TAMPA, Fla. — Since the Parkland massacre, there have unfortunately been several more mass shootings, putting pressure on state lawmakers to do something to curb the violence.
In Florida, conservative state senators looked like they were ready to pass a bill that would require mandatory background checks by closing the so-called "gun show loophole."
But now, it looks like even that bill is losing momentum.
Following back-to-back mass shootings in El Paso, Texas and Dayton Ohio, state lawmakers came under pressure to do more.
Their answer was a bill that would close Florida’s so-called gun show loophole and mandate background checks on firearm sales, even between individuals and not just gun dealers.
“There’s people that buy guns at the gun show that couldn’t pass a background check and don’t need them,” said gun owner Jim Hardwick, who supports the bill.
“It’s just as easy as walking down the street and getting it from your local gangster,” added Michael Trumfio, who also supports the idea.
But this week, the bill sponsored by conservative Republican Senate President Bill Galvano, stalled under political pressure from those who don’t want to touch a Second Amendment issue during an election year.
Florida’s NRA lobbyist Marion Hammer called it, “The worst universal background check language I’ve ever seen.“
“The problem I have it with it is really just closing the loophole for people that more than likely are gun law-abiding citizens," said gun owner Paul Newman,
“It is very clear that it’s an uphill battle. It’s difficult even within the chamber, but it’s even more difficult across the way and from the plaza level,” said Galvano.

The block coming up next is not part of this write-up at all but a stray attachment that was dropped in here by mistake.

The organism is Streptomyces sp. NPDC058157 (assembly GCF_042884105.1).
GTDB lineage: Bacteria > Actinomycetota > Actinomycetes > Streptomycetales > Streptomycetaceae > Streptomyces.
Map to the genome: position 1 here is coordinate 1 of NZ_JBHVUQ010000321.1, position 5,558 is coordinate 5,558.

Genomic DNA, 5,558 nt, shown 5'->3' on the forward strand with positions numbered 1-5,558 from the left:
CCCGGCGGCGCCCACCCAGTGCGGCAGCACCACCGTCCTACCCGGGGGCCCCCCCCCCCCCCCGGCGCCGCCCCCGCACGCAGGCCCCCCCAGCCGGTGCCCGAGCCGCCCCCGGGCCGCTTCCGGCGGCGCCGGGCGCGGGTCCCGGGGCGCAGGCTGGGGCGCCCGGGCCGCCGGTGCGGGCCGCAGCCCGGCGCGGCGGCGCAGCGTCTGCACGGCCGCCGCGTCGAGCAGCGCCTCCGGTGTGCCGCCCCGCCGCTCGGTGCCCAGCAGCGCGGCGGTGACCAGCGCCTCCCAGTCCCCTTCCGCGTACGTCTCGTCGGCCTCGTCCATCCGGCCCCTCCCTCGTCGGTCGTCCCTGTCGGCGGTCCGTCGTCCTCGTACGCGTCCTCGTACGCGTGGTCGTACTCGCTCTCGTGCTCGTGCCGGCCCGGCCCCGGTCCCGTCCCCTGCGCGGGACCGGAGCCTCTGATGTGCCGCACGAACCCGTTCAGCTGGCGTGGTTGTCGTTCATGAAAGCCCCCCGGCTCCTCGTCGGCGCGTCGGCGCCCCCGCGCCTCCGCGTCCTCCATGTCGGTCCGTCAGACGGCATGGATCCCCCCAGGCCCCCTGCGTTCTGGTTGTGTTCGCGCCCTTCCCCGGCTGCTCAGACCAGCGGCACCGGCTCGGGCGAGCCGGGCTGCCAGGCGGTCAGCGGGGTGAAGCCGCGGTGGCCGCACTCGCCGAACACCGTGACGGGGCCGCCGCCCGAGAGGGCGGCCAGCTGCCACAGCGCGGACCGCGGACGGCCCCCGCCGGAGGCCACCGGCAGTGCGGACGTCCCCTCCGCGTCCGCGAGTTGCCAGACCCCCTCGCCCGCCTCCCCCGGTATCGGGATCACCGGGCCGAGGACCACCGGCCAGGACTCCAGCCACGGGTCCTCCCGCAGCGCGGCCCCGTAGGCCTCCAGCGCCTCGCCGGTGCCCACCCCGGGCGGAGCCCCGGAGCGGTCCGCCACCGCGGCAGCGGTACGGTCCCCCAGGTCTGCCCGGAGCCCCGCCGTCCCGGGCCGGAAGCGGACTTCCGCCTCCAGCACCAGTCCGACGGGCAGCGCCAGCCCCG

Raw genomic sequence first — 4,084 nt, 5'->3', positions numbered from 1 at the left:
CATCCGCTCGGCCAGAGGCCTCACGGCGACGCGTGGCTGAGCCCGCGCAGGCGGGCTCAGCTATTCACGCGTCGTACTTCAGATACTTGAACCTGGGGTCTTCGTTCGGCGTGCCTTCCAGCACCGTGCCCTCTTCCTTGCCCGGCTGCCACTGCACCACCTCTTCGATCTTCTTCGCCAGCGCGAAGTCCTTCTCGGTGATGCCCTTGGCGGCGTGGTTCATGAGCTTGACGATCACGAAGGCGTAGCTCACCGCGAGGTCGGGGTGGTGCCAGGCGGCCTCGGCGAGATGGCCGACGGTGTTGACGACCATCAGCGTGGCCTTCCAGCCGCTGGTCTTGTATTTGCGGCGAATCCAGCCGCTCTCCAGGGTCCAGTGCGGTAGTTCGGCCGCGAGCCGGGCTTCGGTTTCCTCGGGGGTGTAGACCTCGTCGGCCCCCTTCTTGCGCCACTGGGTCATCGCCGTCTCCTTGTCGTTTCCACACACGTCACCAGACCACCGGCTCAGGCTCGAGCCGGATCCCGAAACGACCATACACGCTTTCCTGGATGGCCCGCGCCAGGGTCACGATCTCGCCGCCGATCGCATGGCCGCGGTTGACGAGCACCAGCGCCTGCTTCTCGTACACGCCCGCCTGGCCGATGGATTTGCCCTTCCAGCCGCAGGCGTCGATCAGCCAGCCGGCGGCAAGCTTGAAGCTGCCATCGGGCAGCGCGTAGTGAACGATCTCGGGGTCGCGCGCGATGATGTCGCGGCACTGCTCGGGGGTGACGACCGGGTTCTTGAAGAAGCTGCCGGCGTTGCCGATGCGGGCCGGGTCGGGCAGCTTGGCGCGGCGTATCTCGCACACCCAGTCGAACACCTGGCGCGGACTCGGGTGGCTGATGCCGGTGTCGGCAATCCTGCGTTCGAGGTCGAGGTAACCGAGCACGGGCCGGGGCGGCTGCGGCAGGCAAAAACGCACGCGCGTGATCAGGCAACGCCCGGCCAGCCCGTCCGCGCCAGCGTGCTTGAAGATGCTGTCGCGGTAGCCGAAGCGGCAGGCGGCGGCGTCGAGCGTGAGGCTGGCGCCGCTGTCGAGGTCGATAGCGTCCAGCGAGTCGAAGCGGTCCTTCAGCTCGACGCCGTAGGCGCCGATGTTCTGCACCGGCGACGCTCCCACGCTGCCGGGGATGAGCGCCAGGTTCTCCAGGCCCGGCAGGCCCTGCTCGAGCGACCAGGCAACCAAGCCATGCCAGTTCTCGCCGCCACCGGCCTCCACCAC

There has been support for similar legislation at the federal level.
U.S. Representative Vern Buchanan-(R) Sarasota, says he was one of eight Republicans who voted for a bill that would close the gun show loophole, which was considered perhaps the single gun issue with bipartisan support.
“You know, it might get reenacted or get done in the last week or so. You know there’s a lot of things when session gets ready to end. They deal with a budget but there’s other things that get done as well,” said Buchanan.
Proponents of the bill say it’s a sad cycle. Mass shootings happen, lawmakers promise to take action, and months later when the shock has worn off, politics undermines their effort.
In this case though, it might not matter.
Even if the bill were to regain traction, there’s been a notable lack of support from Governor Ron DeSantis, who would ultimately have to sign the loophole bill for it to ever become law.
At first, it seemed like the gun show loophole bill has a solid chance. It passed unanimously through a committee during the first week of the legislative session.
But, it hasn’t budged for close to a month now.
“To me, you can close it all you want,” said Newman, “But you’re never going to stop gun violence because criminals don’t care about the laws.”
“I’m a Republican,” said Hardwick, “But I still believe they should increase the background checks and make them a little stronger."
What other people are reading right now:
- Missing SC 6-year-old Faye Swetlik found dead
- Dental assistant accused of sexually assaulting patient
- Sheriff: Winter Haven woman scammed more than 60 people out of $1.6 million
- China accused of censoring journalists, critical information about coronavirus
- Video: Speeding car catapults off neighborhood roundabout
- Snakes congregating in Lakeland are just there to mate
- He's been missing since 2000, making him the longest-running Amber Alert in the state